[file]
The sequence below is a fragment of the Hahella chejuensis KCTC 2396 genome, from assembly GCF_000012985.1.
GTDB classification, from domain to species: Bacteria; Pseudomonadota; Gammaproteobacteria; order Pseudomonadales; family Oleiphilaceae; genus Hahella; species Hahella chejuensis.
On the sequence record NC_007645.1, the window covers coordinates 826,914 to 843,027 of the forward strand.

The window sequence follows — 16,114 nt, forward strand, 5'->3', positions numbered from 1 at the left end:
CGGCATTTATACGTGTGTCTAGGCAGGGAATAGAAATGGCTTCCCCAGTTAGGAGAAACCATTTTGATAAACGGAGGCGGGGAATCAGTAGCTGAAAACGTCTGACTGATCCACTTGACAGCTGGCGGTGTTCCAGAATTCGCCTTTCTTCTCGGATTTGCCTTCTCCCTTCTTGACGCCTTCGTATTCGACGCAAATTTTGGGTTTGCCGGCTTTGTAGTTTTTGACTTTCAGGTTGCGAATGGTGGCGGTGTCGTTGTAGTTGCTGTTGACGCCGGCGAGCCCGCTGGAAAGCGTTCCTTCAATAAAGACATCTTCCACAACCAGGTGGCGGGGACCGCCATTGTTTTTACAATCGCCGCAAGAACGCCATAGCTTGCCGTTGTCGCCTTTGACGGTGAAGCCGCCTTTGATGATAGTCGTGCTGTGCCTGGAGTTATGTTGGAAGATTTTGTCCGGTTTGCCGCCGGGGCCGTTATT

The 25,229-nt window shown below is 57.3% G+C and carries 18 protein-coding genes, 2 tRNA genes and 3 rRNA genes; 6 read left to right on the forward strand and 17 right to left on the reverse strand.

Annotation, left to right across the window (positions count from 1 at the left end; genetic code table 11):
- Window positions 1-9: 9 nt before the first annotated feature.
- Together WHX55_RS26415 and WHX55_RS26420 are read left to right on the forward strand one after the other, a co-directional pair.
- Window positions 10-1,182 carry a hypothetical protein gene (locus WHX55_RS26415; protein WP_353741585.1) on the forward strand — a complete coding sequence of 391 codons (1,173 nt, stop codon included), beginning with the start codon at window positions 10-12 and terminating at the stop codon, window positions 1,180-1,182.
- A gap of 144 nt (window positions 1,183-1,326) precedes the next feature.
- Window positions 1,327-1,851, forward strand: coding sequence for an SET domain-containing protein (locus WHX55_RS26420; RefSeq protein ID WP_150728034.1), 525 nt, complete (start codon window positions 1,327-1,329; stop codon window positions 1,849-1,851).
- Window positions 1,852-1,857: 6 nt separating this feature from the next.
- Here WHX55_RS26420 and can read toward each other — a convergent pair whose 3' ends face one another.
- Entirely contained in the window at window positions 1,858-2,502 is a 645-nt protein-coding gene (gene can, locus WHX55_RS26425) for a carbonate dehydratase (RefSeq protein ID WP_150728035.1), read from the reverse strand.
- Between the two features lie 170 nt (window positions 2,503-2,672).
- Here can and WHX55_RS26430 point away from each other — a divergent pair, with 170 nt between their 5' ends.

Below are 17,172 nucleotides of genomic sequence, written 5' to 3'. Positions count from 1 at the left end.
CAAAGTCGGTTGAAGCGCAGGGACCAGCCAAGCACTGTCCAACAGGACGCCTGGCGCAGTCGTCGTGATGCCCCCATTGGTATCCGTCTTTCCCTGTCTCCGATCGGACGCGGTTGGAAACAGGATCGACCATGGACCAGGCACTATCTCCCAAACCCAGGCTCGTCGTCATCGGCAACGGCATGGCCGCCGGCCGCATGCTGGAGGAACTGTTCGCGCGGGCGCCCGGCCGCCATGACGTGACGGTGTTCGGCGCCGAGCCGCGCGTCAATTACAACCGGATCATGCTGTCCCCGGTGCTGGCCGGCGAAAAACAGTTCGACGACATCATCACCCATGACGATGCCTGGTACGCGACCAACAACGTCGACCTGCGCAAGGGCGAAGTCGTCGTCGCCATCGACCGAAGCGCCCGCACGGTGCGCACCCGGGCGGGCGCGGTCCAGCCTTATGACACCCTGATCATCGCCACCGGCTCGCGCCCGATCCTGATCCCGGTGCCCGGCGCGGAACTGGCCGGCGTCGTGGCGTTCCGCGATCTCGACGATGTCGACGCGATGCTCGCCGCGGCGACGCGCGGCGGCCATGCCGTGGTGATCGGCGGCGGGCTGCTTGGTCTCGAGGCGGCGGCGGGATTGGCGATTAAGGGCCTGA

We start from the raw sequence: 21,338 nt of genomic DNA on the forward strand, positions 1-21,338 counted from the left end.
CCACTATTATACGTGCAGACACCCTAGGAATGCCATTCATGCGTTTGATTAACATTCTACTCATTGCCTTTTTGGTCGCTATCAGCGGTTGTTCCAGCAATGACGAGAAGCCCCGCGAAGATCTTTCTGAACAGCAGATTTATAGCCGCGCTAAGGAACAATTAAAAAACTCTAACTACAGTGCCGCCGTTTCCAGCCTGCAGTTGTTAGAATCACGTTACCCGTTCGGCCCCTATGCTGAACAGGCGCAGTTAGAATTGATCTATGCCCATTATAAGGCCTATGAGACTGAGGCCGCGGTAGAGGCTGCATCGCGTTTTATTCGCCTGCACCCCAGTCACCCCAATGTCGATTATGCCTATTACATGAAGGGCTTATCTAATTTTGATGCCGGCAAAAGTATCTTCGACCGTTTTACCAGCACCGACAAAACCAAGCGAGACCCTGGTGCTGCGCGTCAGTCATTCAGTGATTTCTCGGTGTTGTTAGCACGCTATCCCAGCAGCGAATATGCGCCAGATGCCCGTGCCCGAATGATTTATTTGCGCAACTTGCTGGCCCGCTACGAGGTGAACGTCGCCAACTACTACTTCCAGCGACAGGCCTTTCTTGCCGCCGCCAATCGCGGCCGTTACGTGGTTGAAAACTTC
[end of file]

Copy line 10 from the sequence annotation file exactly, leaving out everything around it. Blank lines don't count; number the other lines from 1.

- Window positions 10-1,182 carry a hypothetical protein gene (locus WHX55_RS26415; protein WP_353741585.1) on the forward strand — a complete coding sequence of 391 codons (1,173 nt, stop codon included), beginning with the start codon at window positions 10-12 and terminating at the stop codon, window positions 1,180-1,182.